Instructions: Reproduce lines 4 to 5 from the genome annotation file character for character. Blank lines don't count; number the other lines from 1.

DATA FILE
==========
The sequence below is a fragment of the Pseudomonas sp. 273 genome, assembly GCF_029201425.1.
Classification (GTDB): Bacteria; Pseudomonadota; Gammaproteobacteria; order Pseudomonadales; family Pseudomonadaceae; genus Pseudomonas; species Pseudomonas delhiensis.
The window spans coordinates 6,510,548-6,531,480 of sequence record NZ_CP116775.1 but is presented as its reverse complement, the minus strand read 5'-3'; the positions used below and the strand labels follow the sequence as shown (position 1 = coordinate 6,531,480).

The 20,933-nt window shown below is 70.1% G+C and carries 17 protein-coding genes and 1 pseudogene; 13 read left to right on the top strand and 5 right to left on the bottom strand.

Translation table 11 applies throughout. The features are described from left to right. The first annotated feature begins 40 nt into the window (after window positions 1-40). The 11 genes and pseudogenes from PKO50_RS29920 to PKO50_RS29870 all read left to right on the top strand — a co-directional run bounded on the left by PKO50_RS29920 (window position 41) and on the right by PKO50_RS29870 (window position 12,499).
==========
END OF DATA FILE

The 20,933-nt window shown below is 70.1% G+C and carries 17 protein-coding genes and 1 pseudogene; 13 read left to right on the top strand and 5 right to left on the bottom strand.

Translation table 11 applies throughout. The features are described from left to right. The first annotated feature begins 40 nt into the window (after window positions 1-40). The 11 genes and pseudogenes from PKO50_RS29920 to PKO50_RS29870 all read left to right on the top strand — a co-directional run bounded on the left by PKO50_RS29920 (window position 41) and on the right by PKO50_RS29870 (window position 12,499).